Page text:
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Stephen Balkam Headshot

Qikker than Twitter

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Twitter is so ten minutes ago. Now there's Qik - an application that allows you to stream live video from your cell phone directly to the web or your Facebook account or to another phone. Don't have a video camera as part of your phone? No worries, the downloaded software turns your ordinary camera phone into a cam corder while simultaneously broadcasting whatever you're doing or looking at, to the world.

Admittedly, these are early days for Qik. Not all phones support it. I tried to download it to my 3G iPhone, but it turns out I have to "jailbreak" my phone before I can proceed. Not being the adventurous type when it comes to tech devices, I searched in vain for Qik in the iPhone Apps store. Soon, I've been told. But if you do have a supported phone, then it's a matter of a few clicks and away you go.

The implications are mind boggling. Think political rallies, weather events, live births, slow deaths - all of these and more will be instantly available with a helpful Google map to show you exactly where the video is being streamed from, thanks to inbuilt GPS capabilities of most phones. We are heading for an unedited, unmediated, live view of everyone and everything, inside and out, whether we like it or not. We're going to have to get used to a Truman Show-type existence where we will both star and direct our own as-it-happens video show.

So what about safeguards? The Qik terms of service helpfully point out that it reserves the right to remove "material that is unlawful, obscene, defamatory, libelous, threatening, pornographic, harassing, hateful, racially or ethnically offensive, or encourages conduct that would be considered a criminal offense, give rise to civil liability, violate any law, or is otherwise inappropriate". And do this instantaneously? Unlikely. However, they do have a Report Abuse button under each submission. It will be interesting to see how quickly they can respond when large amounts of live videos come flooding in.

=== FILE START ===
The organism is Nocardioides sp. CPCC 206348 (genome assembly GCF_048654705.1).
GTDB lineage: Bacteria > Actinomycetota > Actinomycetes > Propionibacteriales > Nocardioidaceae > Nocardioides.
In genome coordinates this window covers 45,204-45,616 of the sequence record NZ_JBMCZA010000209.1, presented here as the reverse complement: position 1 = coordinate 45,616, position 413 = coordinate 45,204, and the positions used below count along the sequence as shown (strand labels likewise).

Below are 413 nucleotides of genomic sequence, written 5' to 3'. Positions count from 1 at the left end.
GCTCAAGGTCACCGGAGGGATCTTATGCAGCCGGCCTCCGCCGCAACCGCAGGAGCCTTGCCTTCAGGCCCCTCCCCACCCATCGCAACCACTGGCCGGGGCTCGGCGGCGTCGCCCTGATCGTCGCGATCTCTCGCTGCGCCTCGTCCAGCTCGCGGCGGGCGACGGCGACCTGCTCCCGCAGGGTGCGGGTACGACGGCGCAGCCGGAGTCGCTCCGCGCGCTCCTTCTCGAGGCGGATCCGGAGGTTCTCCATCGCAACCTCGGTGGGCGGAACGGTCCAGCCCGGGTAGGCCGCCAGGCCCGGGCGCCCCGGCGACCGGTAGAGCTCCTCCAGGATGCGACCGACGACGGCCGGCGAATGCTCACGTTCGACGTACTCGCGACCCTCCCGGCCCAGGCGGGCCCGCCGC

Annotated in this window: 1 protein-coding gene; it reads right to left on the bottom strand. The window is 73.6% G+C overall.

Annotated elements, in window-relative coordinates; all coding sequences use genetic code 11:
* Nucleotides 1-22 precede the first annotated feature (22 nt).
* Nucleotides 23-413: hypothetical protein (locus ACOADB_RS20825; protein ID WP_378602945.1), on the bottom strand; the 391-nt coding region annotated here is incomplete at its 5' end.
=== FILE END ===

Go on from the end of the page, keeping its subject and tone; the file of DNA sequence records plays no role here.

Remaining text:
And how about kids? They are, after all, the early adopters of all things mobile. Parents have bought their teens and tweens mobile phones in their millions to keep in touch with them and, in some cases, track where they are at any given time. Do they realize they've just handed them a mobile production unit for live television? Will this take sexting and cyberbullying to a new and more challenging level?

And, consumer beware the costs of all this streaming content. There will be a new round of sticker shock as folk receive their monthly bills and see that those exciting videos they sent from their Grand Canyon rafting trip have cost them an arm and a leg.

Will the carriers be able to cope with the bandwidth demands? Will schools know how to handle kids live streaming from the playground (or locker rooms)? How about bosses being secretly broadcast by their employees from private meetings? Or recently arrested detainees sending out damning evidence of their treatment within a squad car as we watch live from our living rooms?

Who knows. All we do know is that the future just got a little closer. And you can see it live at qik.com. As their strap line so succinctly says: "See what happens".